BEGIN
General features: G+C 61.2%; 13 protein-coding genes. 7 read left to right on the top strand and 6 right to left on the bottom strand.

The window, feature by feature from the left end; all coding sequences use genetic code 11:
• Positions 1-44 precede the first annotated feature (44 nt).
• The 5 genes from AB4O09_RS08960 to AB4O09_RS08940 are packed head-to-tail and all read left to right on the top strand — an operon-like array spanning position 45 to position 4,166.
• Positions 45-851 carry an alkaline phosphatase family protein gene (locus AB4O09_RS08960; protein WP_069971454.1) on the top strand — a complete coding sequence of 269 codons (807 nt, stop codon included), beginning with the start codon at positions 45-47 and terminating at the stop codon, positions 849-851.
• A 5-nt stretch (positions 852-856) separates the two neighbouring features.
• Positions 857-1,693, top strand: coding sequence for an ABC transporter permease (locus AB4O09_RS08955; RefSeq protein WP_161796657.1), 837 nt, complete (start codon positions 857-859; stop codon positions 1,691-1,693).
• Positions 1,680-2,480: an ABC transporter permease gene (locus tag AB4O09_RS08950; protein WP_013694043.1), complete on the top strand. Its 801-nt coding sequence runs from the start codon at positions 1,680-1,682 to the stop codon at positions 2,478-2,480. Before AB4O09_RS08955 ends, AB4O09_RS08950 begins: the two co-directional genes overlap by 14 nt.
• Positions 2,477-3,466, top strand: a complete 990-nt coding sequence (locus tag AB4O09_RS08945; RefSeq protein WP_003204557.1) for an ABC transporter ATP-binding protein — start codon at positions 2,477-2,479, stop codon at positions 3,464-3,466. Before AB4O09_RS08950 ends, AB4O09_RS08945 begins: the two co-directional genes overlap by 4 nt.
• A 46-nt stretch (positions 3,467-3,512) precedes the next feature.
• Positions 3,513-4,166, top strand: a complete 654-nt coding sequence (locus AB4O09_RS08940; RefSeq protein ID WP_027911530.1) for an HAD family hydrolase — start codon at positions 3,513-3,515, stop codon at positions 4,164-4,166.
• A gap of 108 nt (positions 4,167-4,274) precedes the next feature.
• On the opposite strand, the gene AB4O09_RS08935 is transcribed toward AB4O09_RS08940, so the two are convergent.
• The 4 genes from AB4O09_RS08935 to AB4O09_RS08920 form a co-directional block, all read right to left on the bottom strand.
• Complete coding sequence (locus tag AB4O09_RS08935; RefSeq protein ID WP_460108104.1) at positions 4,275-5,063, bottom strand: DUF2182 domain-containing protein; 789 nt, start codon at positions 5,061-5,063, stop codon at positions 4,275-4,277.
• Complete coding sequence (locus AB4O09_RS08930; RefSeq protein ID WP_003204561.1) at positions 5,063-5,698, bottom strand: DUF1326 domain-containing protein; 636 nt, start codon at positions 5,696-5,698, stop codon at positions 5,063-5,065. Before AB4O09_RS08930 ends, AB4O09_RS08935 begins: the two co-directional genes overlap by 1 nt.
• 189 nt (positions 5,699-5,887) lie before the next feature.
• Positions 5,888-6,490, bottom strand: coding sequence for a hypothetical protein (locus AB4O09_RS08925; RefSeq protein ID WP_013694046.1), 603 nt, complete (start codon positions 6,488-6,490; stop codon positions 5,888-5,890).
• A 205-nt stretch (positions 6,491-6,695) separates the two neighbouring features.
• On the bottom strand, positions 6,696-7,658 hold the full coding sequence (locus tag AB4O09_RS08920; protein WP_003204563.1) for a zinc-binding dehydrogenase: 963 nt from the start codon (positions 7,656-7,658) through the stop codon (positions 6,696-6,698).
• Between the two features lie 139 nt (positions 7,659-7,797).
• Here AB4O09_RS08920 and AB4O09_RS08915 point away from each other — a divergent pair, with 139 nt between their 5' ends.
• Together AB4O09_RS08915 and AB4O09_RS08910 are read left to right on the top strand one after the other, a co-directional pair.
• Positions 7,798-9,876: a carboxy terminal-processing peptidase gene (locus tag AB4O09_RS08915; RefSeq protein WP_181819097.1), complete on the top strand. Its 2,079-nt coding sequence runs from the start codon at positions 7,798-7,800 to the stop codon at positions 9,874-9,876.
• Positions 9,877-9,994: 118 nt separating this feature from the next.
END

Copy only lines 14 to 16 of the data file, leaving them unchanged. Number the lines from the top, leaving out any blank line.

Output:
• The 4 genes from AB4O09_RS08935 to AB4O09_RS08920 form a co-directional block, all read right to left on the bottom strand.
• Complete coding sequence (locus tag AB4O09_RS08935; RefSeq protein ID WP_460108104.1) at positions 4,275-5,063, bottom strand: DUF2182 domain-containing protein; 789 nt, start codon at positions 5,061-5,063, stop codon at positions 4,275-4,277.
• Complete coding sequence (locus AB4O09_RS08930; RefSeq protein ID WP_003204561.1) at positions 5,063-5,698, bottom strand: DUF1326 domain-containing protein; 636 nt, start codon at positions 5,696-5,698, stop codon at positions 5,063-5,065. Before AB4O09_RS08930 ends, AB4O09_RS08935 begins: the two co-directional genes overlap by 1 nt.